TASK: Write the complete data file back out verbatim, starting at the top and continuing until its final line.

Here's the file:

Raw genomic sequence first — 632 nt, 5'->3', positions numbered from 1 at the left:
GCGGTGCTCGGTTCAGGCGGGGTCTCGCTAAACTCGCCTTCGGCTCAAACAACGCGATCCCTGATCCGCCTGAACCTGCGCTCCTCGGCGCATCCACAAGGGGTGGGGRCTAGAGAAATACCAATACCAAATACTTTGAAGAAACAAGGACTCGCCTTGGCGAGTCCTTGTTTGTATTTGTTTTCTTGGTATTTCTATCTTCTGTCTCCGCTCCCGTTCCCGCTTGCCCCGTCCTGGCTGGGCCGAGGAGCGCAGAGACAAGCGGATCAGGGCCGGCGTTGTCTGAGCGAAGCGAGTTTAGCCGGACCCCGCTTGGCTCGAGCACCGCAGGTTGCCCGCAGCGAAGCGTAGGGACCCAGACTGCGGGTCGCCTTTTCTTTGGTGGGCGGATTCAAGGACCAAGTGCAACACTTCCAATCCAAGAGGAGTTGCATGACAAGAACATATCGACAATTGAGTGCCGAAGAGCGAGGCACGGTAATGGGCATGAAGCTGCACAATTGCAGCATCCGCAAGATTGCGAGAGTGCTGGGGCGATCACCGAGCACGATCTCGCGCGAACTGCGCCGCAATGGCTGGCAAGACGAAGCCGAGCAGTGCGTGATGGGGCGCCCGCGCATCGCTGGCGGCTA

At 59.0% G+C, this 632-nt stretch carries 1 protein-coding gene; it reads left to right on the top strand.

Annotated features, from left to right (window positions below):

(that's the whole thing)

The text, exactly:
Raw genomic sequence first — 632 nt, 5'->3', positions numbered from 1 at the left:
GCGGTGCTCGGTTCAGGCGGGGTCTCGCTAAACTCGCCTTCGGCTCAAACAACGCGATCCCTGATCCGCCTGAACCTGCGCTCCTCGGCGCATCCACAAGGGGTGGGGRCTAGAGAAATACCAATACCAAATACTTTGAAGAAACAAGGACTCGCCTTGGCGAGTCCTTGTTTGTATTTGTTTTCTTGGTATTTCTATCTTCTGTCTCCGCTCCCGTTCCCGCTTGCCCCGTCCTGGCTGGGCCGAGGAGCGCAGAGACAAGCGGATCAGGGCCGGCGTTGTCTGAGCGAAGCGAGTTTAGCCGGACCCCGCTTGGCTCGAGCACCGCAGGTTGCCCGCAGCGAAGCGTAGGGACCCAGACTGCGGGTCGCCTTTTCTTTGGTGGGCGGATTCAAGGACCAAGTGCAACACTTCCAATCCAAGAGGAGTTGCATGACAAGAACATATCGACAATTGAGTGCCGAAGAGCGAGGCACGGTAATGGGCATGAAGCTGCACAATTGCAGCATCCGCAAGATTGCGAGAGTGCTGGGGCGATCACCGAGCACGATCTCGCGCGAACTGCGCCGCAATGGCTGGCAAGACGAAGCCGAGCAGTGCGTGATGGGGCGCCCGCGCATCGCTGGCGGCTA

At 59.0% G+C, this 632-nt stretch carries 1 protein-coding gene; it reads left to right on the top strand.

Annotated features, from left to right (window positions below):